I come from an Irish-Catholic family and always remember the faith being a part of my life. In a similar way to being grateful for soccer, I’ve always seemed to have a steady interest in the Church. There wasn’t a dramatic time that I left the Church or came back with a totally different perspective. I’ve just always seen being Catholic as an essential part of who I am.
We would go to Sunday Mass as a family, and I kept going to Mass at Wake Forest University. That was a time in life that you make your own decisions, and I found it pretty easy to go to Mass in college, even though I was living in a different state. I just knew that cutting off my relationship with God wouldn’t bring happiness.
In addition to Mass continuing to be a regular part of life, soccer was as well. Despite the big changes, there were also big parts of life that I took with me.
Your experience of moving out probably helped your younger brothers when they left home.
I hope so, but I think we all helped each other out, though. I might not be at this level of soccer if I didn’t have my younger brothers to compete with. I would play all kinds of sports with my brothers, Jeff and Pat, while growing up. It didn’t really matter which sport, or even if we were inside or outside. We just always seemed to be competing in something.
As we developed, soccer became the sport we were most proficient in, so all three of us played in college and professionally. We’ve all played for D.C. United; I played with Jeff in 2006 and 2007, and then Jeff played with Pat in 2008, while I went to the Columbus Crew that year.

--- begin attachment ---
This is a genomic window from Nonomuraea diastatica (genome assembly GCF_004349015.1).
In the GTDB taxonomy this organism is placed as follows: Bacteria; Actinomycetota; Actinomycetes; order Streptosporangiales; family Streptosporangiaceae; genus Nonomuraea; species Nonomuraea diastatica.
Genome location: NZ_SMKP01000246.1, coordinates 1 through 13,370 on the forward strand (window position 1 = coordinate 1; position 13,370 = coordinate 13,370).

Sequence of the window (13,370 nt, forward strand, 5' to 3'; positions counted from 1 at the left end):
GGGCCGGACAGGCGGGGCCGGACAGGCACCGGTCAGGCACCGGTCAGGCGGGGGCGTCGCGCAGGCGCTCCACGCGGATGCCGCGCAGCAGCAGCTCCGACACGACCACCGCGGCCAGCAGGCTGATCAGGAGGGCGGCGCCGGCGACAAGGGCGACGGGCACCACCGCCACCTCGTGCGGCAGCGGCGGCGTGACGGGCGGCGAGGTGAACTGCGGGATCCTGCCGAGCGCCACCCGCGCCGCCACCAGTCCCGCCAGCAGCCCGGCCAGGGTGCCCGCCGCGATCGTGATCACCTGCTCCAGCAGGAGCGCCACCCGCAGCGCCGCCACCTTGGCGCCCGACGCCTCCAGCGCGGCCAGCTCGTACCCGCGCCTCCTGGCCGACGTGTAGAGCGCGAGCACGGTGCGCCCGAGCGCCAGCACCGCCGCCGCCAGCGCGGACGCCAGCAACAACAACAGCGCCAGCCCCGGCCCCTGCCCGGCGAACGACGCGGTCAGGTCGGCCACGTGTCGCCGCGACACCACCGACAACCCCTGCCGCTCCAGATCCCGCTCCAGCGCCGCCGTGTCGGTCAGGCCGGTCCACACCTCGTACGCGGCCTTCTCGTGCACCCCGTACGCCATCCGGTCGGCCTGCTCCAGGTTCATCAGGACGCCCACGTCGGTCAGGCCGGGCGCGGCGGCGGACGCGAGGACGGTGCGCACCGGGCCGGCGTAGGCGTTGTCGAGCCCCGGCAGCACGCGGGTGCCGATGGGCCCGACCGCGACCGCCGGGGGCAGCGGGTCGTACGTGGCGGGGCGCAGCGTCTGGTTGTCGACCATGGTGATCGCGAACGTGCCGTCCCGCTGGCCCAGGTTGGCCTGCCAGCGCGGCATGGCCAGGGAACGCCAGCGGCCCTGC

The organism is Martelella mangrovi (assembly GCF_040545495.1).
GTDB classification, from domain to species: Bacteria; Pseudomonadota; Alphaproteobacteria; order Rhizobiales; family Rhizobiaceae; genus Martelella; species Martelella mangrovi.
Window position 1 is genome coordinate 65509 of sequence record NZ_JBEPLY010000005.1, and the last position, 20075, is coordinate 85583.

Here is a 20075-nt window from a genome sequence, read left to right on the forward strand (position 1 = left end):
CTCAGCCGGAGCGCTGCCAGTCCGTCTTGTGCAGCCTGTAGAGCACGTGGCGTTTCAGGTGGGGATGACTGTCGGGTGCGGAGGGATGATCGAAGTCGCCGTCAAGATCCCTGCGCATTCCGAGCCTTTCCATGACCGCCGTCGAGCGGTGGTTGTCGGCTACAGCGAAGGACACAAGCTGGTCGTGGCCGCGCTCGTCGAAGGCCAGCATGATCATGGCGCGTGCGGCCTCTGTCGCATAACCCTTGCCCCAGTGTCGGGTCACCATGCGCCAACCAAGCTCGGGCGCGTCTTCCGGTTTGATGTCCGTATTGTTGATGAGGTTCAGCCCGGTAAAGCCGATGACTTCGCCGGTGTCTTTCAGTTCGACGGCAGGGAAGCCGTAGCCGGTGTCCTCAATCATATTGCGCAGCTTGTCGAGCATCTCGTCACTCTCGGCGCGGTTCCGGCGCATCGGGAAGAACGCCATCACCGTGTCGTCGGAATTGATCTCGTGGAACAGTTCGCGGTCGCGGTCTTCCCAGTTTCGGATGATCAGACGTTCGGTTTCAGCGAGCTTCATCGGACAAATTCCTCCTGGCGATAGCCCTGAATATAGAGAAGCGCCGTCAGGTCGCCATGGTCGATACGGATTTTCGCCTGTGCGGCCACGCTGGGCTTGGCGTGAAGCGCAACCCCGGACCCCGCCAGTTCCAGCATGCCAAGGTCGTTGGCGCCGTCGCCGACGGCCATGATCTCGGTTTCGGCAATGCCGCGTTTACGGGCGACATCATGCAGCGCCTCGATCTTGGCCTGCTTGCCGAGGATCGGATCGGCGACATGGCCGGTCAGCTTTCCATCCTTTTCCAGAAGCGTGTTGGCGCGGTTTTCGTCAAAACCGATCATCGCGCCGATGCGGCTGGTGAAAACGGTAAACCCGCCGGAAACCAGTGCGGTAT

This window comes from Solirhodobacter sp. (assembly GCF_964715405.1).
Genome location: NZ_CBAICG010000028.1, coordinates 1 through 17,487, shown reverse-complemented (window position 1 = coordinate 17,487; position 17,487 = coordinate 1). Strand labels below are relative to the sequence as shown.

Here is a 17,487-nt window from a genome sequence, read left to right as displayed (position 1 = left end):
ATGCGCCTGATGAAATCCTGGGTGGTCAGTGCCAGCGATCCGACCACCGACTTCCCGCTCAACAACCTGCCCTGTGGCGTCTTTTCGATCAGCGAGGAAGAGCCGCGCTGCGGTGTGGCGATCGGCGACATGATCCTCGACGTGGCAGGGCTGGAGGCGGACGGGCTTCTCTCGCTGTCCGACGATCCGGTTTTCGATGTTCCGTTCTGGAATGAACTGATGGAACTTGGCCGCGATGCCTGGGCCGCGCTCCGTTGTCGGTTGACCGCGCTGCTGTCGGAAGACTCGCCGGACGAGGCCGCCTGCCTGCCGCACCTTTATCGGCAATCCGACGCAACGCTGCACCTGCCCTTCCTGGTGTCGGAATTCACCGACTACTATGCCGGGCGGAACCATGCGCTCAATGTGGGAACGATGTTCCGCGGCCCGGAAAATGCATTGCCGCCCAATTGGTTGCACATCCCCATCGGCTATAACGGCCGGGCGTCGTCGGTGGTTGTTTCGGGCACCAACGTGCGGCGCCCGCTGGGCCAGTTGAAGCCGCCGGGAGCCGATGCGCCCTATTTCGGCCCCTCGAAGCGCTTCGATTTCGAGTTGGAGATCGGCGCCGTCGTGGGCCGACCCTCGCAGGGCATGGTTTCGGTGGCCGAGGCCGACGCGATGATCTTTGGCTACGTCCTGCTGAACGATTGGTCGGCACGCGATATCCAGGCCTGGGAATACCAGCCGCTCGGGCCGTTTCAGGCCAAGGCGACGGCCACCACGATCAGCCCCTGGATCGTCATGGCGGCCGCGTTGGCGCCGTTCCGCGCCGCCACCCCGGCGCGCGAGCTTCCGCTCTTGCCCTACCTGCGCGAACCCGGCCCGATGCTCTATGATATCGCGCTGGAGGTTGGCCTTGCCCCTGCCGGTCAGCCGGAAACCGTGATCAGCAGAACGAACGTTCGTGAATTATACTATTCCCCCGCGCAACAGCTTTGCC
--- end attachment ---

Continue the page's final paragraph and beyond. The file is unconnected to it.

Now, Jeff is married with two kids and works at St. Bernadette Church in our hometown of Springfield, Va., as the marketing and development director. He also coaches the U-14 D.C. United Academy soccer team. My youngest brother, Pat, works for UPS and will be married to his college sweetheart later this year.
I will have been married for eight years on Dec. 30 of this year. My wife, Katie, and I have two children so far: one [age] 4, the other 2. Their ages can make going to Mass a big challenge, since they’re barely aware of what’s going on. I’m looking forward to when they can become more attuned to the importance of the Mass.
What do you enjoy most about family life?
Despite the challenges that 4- and 2-year-olds can present, I enjoy how much they bring people together. Family celebrations are made livelier and are renewed by additional members. People like to teach them things and also find out what they‘re thinking. Interacting with little kids like this is so different from interacting with other adults.
New children are always a blessing, and people are touched by how guileless they are. You think about the value of each human soul, and you also think about the value of being a part of the life of that soul. You see how much you’re needed and how God wants us to function so closely together as a family under his Lordship. It’s a beautiful thing to be united in faith like that.
Trent Beattie writes from Seattle.